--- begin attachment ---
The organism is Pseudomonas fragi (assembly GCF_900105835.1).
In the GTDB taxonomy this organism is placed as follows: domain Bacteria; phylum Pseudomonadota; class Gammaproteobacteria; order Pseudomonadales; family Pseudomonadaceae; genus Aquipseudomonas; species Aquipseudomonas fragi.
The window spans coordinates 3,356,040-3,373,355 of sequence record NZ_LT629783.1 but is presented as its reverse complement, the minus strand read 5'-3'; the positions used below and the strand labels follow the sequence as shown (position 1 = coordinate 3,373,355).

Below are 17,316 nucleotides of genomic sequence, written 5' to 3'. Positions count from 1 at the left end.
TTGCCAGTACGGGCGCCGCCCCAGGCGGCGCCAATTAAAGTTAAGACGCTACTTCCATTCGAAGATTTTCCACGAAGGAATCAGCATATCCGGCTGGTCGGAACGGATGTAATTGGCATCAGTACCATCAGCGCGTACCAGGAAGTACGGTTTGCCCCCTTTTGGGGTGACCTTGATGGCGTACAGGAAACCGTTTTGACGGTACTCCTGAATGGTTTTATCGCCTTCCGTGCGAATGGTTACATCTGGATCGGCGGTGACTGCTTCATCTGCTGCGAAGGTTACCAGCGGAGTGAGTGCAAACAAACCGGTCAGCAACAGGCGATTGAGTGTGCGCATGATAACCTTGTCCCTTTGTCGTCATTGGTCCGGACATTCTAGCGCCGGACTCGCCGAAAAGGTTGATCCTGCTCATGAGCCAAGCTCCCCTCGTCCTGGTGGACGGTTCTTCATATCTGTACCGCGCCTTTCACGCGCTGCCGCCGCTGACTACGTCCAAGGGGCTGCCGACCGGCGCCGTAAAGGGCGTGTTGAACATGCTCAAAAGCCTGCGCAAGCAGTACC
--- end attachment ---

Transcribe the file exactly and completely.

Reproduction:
The organism is Pseudomonas fragi (assembly GCF_900105835.1).
In the GTDB taxonomy this organism is placed as follows: domain Bacteria; phylum Pseudomonadota; class Gammaproteobacteria; order Pseudomonadales; family Pseudomonadaceae; genus Aquipseudomonas; species Aquipseudomonas fragi.
The window spans coordinates 3,356,040-3,373,355 of sequence record NZ_LT629783.1 but is presented as its reverse complement, the minus strand read 5'-3'; the positions used below and the strand labels follow the sequence as shown (position 1 = coordinate 3,373,355).

Below are 17,316 nucleotides of genomic sequence, written 5' to 3'. Positions count from 1 at the left end.
TTGCCAGTACGGGCGCCGCCCCAGGCGGCGCCAATTAAAGTTAAGACGCTACTTCCATTCGAAGATTTTCCACGAAGGAATCAGCATATCCGGCTGGTCGGAACGGATGTAATTGGCATCAGTACCATCAGCGCGTACCAGGAAGTACGGTTTGCCCCCTTTTGGGGTGACCTTGATGGCGTACAGGAAACCGTTTTGACGGTACTCCTGAATGGTTTTATCGCCTTCCGTGCGAATGGTTACATCTGGATCGGCGGTGACTGCTTCATCTGCTGCGAAGGTTACCAGCGGAGTGAGTGCAAACAAACCGGTCAGCAACAGGCGATTGAGTGTGCGCATGATAACCTTGTCCCTTTGTCGTCATTGGTCCGGACATTCTAGCGCCGGACTCGCCGAAAAGGTTGATCCTGCTCATGAGCCAAGCTCCCCTCGTCCTGGTGGACGGTTCTTCATATCTGTACCGCGCCTTTCACGCGCTGCCGCCGCTGACTACGTCCAAGGGGCTGCCGACCGGCGCCGTAAAGGGCGTGTTGAACATGCTCAAAAGCCTGCGCAAGCAGTACC